Barbara Ensoli

Istituto Superiore di Sanità, Roma, Latium, Italy

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Publications (180)915.33 Total impact

  • [Show abstract] [Hide abstract]
    ABSTRACT: Introduction: Classical approaches aimed at targeting the HIV-1 envelope as well as other structural viral proteins have largely failed. The HIV-1 transactivator of transcription (Tat) is a key HIV virulence factor, which plays pivotal roles in virus gene expression, replication, transmission and disease progression. Notably, anti-Tat Abs are uncommon in natural infection and, when present, correlate with the asymptomatic state and lead to lower or no disease progression. Hence, targeting Tat represents a pathogenesis-driven intervention. Areas covered: Here, we review the rationale and the translational development of a therapeutic vaccine targeting the Tat protein. Preclinical and Phase I studies, Phase II trials with Tat in anti-Tat Ab-negative, virologically suppressed highly active antiretroviral therapy-treated subjects in Italy and South Africa were conducted. The results indicate that Tat-induced immune responses are necessary to restore immune homeostasis, to block the replenishment and to reduce the size of the viral reservoir. Additionally, they may help in establishing key parameters for highly active antiretroviral therapy intensification and a functional cure. Expert opinion: We propose the therapeutic setting as the most feasible to speed up the testing and comparison of preventative vaccine candidates, as the distinction lies in the use of the vaccine in uninfected versus infected subjects and not in the vaccine formulation.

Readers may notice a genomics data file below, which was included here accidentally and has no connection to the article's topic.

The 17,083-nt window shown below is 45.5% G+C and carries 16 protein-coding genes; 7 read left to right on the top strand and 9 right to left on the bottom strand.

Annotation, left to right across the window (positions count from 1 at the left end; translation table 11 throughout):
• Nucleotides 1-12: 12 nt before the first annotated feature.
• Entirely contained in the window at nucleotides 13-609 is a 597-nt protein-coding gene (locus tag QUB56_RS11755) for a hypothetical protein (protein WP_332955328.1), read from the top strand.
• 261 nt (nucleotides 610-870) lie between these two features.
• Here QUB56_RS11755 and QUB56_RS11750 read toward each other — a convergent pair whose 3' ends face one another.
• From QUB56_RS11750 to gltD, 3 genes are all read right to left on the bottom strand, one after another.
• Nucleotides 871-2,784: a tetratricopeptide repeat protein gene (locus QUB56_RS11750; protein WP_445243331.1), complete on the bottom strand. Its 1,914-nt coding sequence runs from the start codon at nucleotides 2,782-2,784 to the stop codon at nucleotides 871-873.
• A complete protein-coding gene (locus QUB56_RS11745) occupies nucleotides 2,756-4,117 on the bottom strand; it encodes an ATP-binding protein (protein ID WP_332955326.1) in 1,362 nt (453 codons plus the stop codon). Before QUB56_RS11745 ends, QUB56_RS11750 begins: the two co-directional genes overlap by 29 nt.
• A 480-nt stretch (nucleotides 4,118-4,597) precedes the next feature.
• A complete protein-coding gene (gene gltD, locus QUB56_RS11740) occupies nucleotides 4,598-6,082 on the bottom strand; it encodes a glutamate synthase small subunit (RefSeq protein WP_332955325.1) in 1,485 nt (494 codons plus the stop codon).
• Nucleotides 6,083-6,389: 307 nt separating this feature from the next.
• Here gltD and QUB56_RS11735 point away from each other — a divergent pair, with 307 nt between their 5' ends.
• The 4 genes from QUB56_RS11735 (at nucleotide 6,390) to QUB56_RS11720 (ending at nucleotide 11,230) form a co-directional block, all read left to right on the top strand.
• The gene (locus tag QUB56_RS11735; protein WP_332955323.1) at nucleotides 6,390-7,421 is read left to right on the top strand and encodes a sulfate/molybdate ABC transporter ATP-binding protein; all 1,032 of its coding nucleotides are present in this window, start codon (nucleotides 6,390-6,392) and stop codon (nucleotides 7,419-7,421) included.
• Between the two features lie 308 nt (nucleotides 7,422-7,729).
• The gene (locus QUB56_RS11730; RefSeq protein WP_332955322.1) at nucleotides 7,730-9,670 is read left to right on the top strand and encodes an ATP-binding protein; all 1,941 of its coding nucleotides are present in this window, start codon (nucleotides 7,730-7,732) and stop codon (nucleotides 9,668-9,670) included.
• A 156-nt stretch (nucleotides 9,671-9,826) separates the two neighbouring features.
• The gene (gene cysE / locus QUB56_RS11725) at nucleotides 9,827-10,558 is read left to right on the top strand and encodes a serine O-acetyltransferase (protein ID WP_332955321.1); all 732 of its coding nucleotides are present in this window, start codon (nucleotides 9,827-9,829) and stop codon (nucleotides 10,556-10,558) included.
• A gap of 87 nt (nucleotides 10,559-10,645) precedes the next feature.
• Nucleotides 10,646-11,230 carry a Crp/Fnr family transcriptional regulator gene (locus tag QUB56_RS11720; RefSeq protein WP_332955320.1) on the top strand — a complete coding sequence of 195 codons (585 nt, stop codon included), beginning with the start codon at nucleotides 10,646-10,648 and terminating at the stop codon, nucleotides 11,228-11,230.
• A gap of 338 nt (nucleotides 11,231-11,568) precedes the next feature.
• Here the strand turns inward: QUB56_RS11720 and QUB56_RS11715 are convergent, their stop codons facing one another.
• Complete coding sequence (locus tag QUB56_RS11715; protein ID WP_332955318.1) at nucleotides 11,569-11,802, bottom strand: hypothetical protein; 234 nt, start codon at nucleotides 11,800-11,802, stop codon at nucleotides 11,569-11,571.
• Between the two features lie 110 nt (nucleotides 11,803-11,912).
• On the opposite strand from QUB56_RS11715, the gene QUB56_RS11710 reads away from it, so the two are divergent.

Expert opinion on biological therapy 06/2015; 15(S1):1-17. DOI:10.1517/14712598.2015.1021328 · 3.74 Impact Factor
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    ABSTRACT: The use of the Tat protein of HIV in vaccines against AIDS showed promising results in primate and human studies. To characterize the impact of the administration route on the induction of humoral responses at systemic and mucosal levels, we compared intradermal, intramuscular and mucosal immunizations with Tat and a Tat-derived peptide. Mice were immunized with the Tat protein by different routes and the titer and isotype of anti-Tat antibodies were assessed in serum and mucosal lavages. Intramuscular and intradermal administrations showed comparable immunogenicity, while the mucosal administration was unable to induce IgM in serum and IgG at mucosal sites but showed superior immunogenicity in terms of IgA induction. Anti-Tat antibodies were also obtained upon vaccination with the immunodominant Tat 1-20 peptide which was, however, less immunogenic than the whole Tat protein.
    Human Vaccines & Immunotherapeutics 04/2015; 11(6). DOI:10.1080/21645515.2015.1016676 · 2.37 Impact Factor
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    ABSTRACT: Here we describe a prime-boost regimen of vaccination in Macaca fascicularis that combines priming with novel anionic microspheres designed to deliver the biologically active HIV-1 Tat protein and boosting with Tat in Alum. This regimen of immunization modulated the IgG subclass profile and elicited a balanced Th1-Th2 type of humoral and cellular responses. Remarkably, following intravenous challenge with SHIV89.6Pcy243, vaccinees significantly blunted acute viremia, as compared to control monkeys, and this control was associated with significantly lower CD4+ T cell depletion rate during the acute phase of infection and higher ability to resume the CD4+ T cell counts in the post-acute and chronic phases of infection. The long lasting control of viremia was associated with the persistence of high titers anti-Tat antibodies whose profile clearly distinguished vaccinees in controllers and viremics. Controllers, as opposed to vaccinated and viremic cynos, exhibited significantly higher pre-challenge antibody responses to peptides spanning the glutamine-rich and the RGD-integrin-binding regions of Tat. Finally, among vaccinees, titers of anti-Tat IgG1, IgG3 and IgG4 subclasses had a significant association with control of viremia in the acute and post-acute phases of infection. Altogether these findings indicate that the Tat/H1D/Alum regimen of immunization holds promise for next generation vaccines with Tat protein or other proteins for which maintenance of the native conformation and activity are critical for optimal immunogenicity. Our results also provide novel information on the role of anti-Tat responses in the prevention of HIV pathogenesis and for the design of new vaccine candidates.